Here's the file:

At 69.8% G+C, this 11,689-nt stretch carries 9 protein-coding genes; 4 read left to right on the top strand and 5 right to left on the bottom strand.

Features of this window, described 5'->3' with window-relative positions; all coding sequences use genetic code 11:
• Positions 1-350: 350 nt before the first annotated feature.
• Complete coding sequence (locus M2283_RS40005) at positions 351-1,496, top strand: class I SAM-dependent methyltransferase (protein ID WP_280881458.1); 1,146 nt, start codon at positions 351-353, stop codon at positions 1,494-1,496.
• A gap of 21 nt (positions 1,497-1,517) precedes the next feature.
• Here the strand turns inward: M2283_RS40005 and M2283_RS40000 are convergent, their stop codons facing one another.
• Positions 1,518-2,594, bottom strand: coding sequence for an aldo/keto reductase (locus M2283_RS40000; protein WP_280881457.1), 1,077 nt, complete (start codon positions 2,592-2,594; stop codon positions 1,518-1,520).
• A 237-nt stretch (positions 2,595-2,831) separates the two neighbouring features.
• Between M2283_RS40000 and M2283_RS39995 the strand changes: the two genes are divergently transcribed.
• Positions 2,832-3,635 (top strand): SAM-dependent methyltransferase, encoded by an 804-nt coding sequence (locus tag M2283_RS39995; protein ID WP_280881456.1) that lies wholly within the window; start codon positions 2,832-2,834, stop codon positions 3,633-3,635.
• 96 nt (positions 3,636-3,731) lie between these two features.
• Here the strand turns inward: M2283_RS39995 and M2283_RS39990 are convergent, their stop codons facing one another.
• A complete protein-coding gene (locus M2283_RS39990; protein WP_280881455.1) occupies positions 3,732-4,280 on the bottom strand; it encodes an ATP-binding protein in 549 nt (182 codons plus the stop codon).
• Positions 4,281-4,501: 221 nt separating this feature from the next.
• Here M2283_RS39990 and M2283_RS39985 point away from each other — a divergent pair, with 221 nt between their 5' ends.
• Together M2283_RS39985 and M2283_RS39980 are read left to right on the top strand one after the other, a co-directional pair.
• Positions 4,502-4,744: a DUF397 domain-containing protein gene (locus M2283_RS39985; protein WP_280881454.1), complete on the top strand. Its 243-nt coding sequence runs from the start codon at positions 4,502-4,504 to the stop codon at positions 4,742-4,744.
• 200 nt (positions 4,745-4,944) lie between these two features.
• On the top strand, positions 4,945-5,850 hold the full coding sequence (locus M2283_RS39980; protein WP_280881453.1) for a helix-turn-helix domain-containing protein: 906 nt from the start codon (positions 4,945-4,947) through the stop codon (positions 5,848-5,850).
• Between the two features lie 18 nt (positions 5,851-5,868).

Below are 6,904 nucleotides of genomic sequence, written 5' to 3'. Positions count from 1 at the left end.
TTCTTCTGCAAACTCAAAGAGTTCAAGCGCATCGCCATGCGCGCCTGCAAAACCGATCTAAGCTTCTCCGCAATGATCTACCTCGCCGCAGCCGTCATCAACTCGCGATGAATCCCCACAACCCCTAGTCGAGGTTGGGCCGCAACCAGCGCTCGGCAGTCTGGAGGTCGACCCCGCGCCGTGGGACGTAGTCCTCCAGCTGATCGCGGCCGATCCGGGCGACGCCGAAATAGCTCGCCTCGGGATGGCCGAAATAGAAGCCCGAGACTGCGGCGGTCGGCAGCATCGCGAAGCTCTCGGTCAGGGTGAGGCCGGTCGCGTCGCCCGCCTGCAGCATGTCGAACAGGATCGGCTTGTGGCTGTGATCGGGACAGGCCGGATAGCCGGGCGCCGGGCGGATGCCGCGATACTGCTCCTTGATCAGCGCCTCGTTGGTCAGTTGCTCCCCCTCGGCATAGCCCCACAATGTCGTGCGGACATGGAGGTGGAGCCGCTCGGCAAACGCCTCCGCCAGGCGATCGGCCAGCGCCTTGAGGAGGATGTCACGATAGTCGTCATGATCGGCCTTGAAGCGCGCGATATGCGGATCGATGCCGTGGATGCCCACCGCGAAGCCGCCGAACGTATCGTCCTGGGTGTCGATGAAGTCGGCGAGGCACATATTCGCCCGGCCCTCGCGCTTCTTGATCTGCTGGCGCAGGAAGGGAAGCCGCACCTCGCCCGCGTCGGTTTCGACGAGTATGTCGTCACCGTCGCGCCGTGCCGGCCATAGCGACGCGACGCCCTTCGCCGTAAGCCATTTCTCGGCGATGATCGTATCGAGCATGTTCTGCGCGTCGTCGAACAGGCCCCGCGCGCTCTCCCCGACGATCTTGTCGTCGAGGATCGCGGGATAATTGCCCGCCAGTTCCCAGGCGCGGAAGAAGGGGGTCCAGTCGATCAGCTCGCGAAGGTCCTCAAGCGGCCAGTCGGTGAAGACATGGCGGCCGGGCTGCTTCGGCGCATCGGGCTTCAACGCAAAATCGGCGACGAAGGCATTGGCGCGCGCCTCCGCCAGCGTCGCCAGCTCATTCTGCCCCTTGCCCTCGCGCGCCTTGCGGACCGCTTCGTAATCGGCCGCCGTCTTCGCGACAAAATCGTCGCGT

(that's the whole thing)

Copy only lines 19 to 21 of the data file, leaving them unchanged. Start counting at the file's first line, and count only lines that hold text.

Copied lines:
• On the top strand, positions 4,945-5,850 hold the full coding sequence (locus M2283_RS39980; protein WP_280881453.1) for a helix-turn-helix domain-containing protein: 906 nt from the start codon (positions 4,945-4,947) through the stop codon (positions 5,848-5,850).
• Between the two features lie 18 nt (positions 5,851-5,868).

Below are 6,904 nucleotides of genomic sequence, written 5' to 3'. Positions count from 1 at the left end.